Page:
New gates and cattle grids are being installed on the Maltings Path section of NCN 11, between Priory farm, Burwell and Monk's Lode, Wicken. The section of Maltings Path alongside Monk's Lode has now been fenced off from cattle.

The National Trust now want to put cattle grids on Harrison's Drove, so their cattle and horses can wander across the road. They suggest a Cock Up style bridge alongside the drove and over the proposed grazing path, for non motorised transport. Harrison's Drove is a road at this point. Further along, a recent public inquiry found that it is a public bridlepath that connects Burwell to Upware.

Plans were presented for an all new river crossing at Burwell Cock Up, with seperate lanes for cattle and people. Ponds will be dug, ditches and paths diverted, boat moorings and a car park may be included. Funding for the project is not yet available.

The National Trust intend to offer cycle hire from Wicken, starting this summer. It is intended to keep hire charges down as far as possible, to encourage usage.

The idea of creating zones of different conservation levels was discussed. It was felt that putting land that the National Trust do not own into high level conservation zones could affect property values and create planning difficulties.

October 2010

It was felt that the National Trust has begun to take more notice of local opinion, which is positive. Community Officer Emma Shepherd has left the NT and her replacement is Lois Baker. It is hoped everything goes well for Emma.

The NT have produced a guide map aimed at cyclists. A later version would be more comprehensive and include horse access. They hope to have downloadable maps available by new year.

The NT announced a proposal for zones, with varying access available, from open access, through path access only, to innaccesible wild zones. They thought they might want to move permissive paths, in response to future land aquisition, but would provide new alternatives.

The Lodes way and Reach Lode bridge are now open, initial problems are being identified and dealt with. Access to the Lodes Way is still restricted from Burwell, but this issue is due to be resolved imminently. There are still some problems with cart drivers being given the wrong combination for removable bollards. There is some concern about horses cantering or galloping on the surfaced cycle path, rather than the bridlepath that runs alongside. It is hoped that once the bridlepath settles down and grows over, horses will use this. Meanwhile, horse riders are asked to walk if they need to use the cyclepath, to avoid damage.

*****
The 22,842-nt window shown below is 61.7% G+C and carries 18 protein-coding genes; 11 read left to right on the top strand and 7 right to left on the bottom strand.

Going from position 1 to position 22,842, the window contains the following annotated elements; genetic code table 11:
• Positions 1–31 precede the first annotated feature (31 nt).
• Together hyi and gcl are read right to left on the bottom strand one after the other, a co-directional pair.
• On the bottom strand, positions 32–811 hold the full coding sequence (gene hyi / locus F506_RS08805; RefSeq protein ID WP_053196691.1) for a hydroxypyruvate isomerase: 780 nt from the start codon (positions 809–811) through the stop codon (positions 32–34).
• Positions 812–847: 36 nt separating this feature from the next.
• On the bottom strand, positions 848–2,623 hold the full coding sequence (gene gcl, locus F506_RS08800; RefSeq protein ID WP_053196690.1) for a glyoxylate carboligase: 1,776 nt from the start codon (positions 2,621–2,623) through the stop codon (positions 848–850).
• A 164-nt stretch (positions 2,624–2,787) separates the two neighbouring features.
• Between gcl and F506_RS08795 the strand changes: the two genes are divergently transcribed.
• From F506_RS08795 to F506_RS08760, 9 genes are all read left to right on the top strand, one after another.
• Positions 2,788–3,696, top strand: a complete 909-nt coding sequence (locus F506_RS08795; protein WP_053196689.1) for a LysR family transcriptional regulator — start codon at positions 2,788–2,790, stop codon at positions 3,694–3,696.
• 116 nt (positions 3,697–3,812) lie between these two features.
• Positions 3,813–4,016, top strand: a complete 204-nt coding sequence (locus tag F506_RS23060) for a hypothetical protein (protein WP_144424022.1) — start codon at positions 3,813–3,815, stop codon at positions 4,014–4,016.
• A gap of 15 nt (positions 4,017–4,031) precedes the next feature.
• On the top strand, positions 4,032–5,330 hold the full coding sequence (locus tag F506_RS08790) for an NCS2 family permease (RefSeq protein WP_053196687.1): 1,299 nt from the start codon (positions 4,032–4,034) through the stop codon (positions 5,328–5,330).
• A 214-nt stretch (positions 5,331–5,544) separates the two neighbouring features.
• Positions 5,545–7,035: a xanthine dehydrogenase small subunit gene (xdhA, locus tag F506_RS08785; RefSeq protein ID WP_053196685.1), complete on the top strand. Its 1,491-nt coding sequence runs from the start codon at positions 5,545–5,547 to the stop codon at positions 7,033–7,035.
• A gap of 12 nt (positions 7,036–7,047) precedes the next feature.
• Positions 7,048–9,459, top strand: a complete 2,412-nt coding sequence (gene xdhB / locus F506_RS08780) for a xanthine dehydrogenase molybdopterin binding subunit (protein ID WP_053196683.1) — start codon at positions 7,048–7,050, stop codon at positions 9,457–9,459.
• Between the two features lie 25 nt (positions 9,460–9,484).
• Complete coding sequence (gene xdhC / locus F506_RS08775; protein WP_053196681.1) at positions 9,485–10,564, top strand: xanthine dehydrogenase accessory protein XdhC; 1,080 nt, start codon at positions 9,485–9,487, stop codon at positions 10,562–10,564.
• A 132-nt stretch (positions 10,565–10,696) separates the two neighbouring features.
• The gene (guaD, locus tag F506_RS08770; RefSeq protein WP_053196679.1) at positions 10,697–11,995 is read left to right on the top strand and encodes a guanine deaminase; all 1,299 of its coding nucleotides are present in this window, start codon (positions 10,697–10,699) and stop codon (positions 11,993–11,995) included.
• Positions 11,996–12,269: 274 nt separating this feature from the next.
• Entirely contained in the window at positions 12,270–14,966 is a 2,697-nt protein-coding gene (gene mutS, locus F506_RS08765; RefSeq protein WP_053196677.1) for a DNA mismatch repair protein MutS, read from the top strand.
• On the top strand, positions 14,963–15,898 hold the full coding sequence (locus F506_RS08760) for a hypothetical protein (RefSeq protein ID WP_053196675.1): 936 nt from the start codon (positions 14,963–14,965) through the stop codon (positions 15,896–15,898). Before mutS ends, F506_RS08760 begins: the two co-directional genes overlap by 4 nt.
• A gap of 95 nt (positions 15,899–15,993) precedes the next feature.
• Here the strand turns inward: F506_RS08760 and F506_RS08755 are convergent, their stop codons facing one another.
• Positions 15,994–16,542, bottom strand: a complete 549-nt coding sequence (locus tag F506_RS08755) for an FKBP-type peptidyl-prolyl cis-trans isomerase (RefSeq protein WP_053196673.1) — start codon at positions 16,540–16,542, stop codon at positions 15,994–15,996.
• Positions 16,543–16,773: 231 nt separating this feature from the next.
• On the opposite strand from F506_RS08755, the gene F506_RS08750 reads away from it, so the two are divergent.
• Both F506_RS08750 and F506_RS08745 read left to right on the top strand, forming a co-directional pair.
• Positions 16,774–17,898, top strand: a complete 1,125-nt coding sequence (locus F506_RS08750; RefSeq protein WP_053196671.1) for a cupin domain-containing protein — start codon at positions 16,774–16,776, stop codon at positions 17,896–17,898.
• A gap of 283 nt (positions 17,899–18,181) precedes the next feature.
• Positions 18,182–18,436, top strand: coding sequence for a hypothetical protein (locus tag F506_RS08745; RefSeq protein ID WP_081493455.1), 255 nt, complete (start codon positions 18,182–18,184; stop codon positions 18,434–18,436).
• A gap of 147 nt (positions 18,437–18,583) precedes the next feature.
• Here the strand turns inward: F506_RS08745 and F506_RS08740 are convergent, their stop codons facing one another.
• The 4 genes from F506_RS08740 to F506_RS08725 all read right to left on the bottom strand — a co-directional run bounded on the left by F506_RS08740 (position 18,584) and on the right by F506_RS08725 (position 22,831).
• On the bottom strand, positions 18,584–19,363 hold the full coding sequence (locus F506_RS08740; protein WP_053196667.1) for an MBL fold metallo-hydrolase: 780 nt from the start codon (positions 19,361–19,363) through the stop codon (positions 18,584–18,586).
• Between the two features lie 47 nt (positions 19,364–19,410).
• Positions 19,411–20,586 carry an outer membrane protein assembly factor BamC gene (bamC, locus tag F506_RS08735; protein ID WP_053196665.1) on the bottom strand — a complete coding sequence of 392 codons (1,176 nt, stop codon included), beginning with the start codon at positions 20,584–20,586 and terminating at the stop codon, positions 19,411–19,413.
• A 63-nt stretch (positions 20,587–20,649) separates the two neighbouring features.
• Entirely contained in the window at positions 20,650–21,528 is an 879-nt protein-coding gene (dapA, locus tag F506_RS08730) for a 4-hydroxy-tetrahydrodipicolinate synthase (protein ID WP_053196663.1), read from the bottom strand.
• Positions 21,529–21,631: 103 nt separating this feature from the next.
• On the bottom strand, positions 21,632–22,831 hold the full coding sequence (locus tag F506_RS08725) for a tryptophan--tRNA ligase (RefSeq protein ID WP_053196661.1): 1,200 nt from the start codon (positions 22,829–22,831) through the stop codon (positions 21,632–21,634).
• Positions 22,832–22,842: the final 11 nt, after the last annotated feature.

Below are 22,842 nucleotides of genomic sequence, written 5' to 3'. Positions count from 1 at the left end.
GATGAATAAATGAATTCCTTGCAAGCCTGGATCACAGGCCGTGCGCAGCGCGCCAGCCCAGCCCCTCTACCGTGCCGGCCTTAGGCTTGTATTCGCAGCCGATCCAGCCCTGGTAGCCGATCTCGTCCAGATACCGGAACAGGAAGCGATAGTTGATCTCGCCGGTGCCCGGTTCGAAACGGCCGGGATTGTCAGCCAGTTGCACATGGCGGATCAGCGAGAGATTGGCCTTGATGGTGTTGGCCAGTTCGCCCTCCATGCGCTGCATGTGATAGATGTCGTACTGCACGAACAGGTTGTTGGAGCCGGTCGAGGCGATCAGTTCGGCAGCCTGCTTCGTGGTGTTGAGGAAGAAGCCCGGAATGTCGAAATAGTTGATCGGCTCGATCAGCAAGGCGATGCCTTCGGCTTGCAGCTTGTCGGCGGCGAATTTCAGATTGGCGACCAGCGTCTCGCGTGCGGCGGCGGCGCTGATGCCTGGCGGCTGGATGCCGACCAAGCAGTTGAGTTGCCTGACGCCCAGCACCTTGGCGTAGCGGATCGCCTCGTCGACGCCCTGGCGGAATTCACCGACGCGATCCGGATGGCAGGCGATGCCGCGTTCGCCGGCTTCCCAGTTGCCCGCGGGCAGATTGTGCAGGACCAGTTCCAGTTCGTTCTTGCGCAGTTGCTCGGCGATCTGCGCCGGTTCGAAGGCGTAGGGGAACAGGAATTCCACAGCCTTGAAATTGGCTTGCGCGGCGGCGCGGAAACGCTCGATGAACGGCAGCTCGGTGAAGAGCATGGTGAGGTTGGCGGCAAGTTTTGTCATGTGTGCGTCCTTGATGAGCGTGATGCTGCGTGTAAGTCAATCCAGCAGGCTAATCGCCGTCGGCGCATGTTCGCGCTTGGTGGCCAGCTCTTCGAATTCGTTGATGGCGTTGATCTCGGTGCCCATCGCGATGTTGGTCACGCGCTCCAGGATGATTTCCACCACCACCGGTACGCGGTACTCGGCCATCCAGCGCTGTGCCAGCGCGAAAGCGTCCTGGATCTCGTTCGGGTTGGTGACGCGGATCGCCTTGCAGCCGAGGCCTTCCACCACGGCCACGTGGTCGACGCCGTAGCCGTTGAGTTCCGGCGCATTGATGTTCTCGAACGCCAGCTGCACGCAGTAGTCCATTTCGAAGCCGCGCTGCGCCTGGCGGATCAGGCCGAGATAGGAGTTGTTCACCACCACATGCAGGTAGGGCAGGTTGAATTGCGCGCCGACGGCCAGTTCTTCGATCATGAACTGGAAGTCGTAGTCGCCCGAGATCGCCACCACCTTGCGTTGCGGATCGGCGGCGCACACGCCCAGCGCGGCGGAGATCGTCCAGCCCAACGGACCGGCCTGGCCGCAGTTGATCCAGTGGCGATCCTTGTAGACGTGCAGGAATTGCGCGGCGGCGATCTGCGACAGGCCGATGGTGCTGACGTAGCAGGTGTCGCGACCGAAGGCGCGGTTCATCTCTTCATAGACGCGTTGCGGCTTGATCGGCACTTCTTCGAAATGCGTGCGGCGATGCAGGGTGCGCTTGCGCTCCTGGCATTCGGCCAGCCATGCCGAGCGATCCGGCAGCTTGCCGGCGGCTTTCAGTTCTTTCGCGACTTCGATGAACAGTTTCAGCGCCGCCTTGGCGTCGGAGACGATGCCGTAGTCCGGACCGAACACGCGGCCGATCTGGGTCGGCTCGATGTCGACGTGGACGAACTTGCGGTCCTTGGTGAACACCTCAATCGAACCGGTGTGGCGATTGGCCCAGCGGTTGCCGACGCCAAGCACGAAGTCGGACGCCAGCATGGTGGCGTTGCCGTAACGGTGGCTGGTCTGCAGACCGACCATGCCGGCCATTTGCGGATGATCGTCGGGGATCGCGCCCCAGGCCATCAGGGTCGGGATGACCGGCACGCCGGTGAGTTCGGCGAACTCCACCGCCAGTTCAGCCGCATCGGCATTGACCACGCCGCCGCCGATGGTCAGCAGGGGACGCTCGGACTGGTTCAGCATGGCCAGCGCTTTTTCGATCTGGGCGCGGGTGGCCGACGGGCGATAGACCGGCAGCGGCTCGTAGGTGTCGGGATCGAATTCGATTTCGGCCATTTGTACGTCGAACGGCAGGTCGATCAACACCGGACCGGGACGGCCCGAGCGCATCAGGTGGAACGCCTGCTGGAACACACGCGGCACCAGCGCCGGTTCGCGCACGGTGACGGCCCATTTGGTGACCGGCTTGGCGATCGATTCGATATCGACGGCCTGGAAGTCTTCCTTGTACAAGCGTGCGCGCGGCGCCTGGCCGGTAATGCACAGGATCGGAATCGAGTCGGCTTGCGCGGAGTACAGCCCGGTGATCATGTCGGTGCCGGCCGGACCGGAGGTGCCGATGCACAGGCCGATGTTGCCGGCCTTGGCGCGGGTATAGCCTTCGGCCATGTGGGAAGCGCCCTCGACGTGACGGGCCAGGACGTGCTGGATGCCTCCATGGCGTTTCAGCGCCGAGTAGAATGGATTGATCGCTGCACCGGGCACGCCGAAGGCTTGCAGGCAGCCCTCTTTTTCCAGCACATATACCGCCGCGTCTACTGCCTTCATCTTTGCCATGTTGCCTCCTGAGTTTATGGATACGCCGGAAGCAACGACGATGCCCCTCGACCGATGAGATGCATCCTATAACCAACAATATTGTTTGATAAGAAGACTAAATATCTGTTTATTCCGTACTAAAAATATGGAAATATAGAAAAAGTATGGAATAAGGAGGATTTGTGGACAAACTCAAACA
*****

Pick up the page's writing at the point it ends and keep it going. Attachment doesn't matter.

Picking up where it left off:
Initial plans have been produced for a new bridge at Burwell Cock up. A discussion of how best to retain access to the underbank droves was held, if the design goes ahead. It was noted that the culverts under Reach Lode bridge work well.

The NT also asked how best they could allow cattle to cross Harrison's Drove, without restricting access along it. It was felt a traditional Cock up bridge, like the one at Upware, would be the best solution, with cattle going under it.

It was noted that a bollard, a field gate and two picnic tables had been stolen from Split Drove. The next meeting was set for 17th January, 2011, at 6.30 pm.

July 2010

The July meeting was held at Wicken Fen. With the new bridge at Reach Lode in place, a discussion on access routes around it was held. The NT confirmed that they would still like to extinguish the Highway known as Hightown Drove (2nd Drove, The Weirs, Burwell). This was so that they can put locked gates across it, allowing cattle to roam from one side to the other, via the culverts under the bridge approach ramps. It was suggested by Philip Broadbent-Yale that User Forum members could sign a letter in support of this proposal, which would need to be approved by a court. The Fenland Bridleways Association support public access rights, including vehicle access to Byways. The National Trust have received 1 million in a government grant for improved access and want to spend it on improved access for cows! It was pointed out to the NT that any such proposal would meet with opposition and it is stated here that at least some of the User Forum will refuse to sign any such letter. They may instead make a formal objection to the proposal!

Meanwhile, attempts to provide a circular ride at Oily Hall have been kicked into the long grass. Rather than upset a landowner who is not keen on the plans, the NT state they would like to leave it all on hold for a couple of years, in case there is a change of heart. There is the possibility of access on the south side of the access drove from White fen, with a new bridge over the main Interline Drain- the objecting landowner has rights over the north side, but this would not stop horse or cycle access!